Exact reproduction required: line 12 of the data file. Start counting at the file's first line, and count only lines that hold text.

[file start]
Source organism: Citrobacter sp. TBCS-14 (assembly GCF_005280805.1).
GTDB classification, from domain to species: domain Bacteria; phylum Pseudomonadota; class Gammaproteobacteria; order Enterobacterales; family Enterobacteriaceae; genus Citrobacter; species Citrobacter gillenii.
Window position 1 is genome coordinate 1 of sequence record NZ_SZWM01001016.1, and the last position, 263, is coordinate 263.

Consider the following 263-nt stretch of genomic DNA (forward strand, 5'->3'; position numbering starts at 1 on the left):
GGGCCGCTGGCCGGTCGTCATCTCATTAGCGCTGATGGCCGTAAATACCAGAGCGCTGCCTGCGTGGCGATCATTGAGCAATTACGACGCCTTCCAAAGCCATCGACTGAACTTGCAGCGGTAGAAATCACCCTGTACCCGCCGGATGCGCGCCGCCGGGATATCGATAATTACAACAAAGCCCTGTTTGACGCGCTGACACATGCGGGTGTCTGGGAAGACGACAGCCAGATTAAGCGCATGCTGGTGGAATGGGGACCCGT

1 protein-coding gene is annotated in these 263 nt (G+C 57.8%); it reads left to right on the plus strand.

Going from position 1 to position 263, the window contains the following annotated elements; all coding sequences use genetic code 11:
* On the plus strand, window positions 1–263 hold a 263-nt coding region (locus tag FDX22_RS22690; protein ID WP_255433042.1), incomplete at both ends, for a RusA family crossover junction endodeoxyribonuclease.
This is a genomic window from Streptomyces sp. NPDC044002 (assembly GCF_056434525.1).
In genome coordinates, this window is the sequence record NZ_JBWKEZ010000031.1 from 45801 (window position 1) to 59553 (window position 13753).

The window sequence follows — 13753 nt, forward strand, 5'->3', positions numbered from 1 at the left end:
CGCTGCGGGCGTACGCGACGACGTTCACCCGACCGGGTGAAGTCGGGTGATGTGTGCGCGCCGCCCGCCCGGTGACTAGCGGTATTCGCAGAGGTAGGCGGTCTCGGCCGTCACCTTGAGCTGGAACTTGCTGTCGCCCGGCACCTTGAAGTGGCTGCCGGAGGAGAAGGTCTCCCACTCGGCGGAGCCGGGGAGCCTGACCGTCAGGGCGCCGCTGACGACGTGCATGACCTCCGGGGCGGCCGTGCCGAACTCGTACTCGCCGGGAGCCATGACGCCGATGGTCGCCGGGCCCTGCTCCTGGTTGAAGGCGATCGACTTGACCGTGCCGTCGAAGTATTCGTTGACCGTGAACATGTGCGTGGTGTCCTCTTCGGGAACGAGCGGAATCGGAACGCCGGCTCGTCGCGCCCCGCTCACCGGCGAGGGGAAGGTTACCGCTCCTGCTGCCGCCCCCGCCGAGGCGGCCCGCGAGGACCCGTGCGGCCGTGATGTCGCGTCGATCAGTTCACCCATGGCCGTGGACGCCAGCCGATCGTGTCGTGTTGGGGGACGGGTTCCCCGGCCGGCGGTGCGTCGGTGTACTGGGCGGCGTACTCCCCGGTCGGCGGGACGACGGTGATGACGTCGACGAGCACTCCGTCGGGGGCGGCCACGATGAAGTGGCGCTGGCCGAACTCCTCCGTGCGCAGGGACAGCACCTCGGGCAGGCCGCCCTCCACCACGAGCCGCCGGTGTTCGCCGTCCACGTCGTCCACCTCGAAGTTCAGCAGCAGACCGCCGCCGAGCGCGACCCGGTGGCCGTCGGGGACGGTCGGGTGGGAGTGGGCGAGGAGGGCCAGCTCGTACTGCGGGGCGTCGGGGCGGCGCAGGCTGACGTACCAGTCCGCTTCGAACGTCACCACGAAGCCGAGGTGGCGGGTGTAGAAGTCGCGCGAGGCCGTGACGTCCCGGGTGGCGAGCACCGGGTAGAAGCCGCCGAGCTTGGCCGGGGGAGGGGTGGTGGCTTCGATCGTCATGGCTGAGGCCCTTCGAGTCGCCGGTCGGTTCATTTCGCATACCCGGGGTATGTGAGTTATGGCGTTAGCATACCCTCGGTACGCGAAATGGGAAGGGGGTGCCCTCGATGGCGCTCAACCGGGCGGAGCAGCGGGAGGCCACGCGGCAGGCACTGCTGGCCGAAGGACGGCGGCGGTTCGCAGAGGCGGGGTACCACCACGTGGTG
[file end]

CGCTGCGGGCGTACGCGACGACGTTCACCCGACCGGGTGAAGTCGGGTGATGTGTGCGCGCCGCCCGCCCGGTGACTAGCGGTATTCGCAGAGGTAGGCGGTCTCGGCCGTCACCTTGAGCTGGAACTTGCTGTCGCCCGGCACCTTGAAGTGGCTGCCGGAGGAGAAGGTCTCCCACTCGGCGGAGCCGGGGAGCCTGACCGTCAGGGCGCCGCTGACGACGTGCATGACCTCCGGGGCGGCCGTGCCGAACTCGTACTCGCCGGGAGCCATGACGCCGATGGTCGCCGGGCCCTGCTCCTGGTTGAAGGCGATCGACTTGACCGTGCCGTCGAAGTATTCGTTGACCGTGAACATGTGCGTGGTGTCCTCTTCGGGAACGAGCGGAATCGGAACGCCGGCTCGTCGCGCCCCGCTCACCGGCGAGGGGAAGGTTACCGCTCCTGCTGCCGCCCCCGCCGAGGCGGCCCGCGAGGACCCGTGCGGCCGTGATGTCGCGTCGATCAGTTCACCCATGGCCGTGGACGCCAGCCGATCGTGTCGTGTTGGGGGACGGGTTCCCCGGCCGGCGGTGCGTCGGTGTACTGGGCGGCGTACTCCCCGGTCGGCGGGACGACGGTGATGACGTCGACGAGCACTCCGTCGGGGGCGGCCACGATGAAGTGGCGCTGGCCGAACTCCTCCGTGCGCAGGGACAGCACCTCGGGCAGGCCGCCCTCCACCACGAGCCGCCGGTGTTCGCCGTCCACGTCGTCCACCTCGAAGTTCAGCAGCAGACCGCCGCCGAGCGCGACCCGGTGGCCGTCGGGGACGGTCGGGTGGGAGTGGGCGAGGAGGGCCAGCTCGTACTGCGGGGCGTCGGGGCGGCGCAGGCTGACGTACCAGTCCGCTTCGAACGTCACCACGAAGCCGAGGTGGCGGGTGTAGAAGTCGCGCGAGGCCGTGACGTCCCGGGTGGCGAGCACCGGGTAGAAGCCGCCGAGCTTGGCCGGGGGAGGGGTGGTGGCTTCGATCGTCATGGCTGAGGCCCTTCGAGTCGCCGGTCGGTTCATTTCGCATACCCGGGGTATGTGAGTTATGGCGTTAGCATACCCTCGGTACGCGAAATGGGAAGGGGGTGCCCTCGATGGCGCTCAACCGGGCGGAGCAGCGGGAGGCCACGCGGCAGGCACTGCTGGCCGAAGGACGGCGGCGGTTCGCAGAGGCGGGGTACCACCACGTGGTG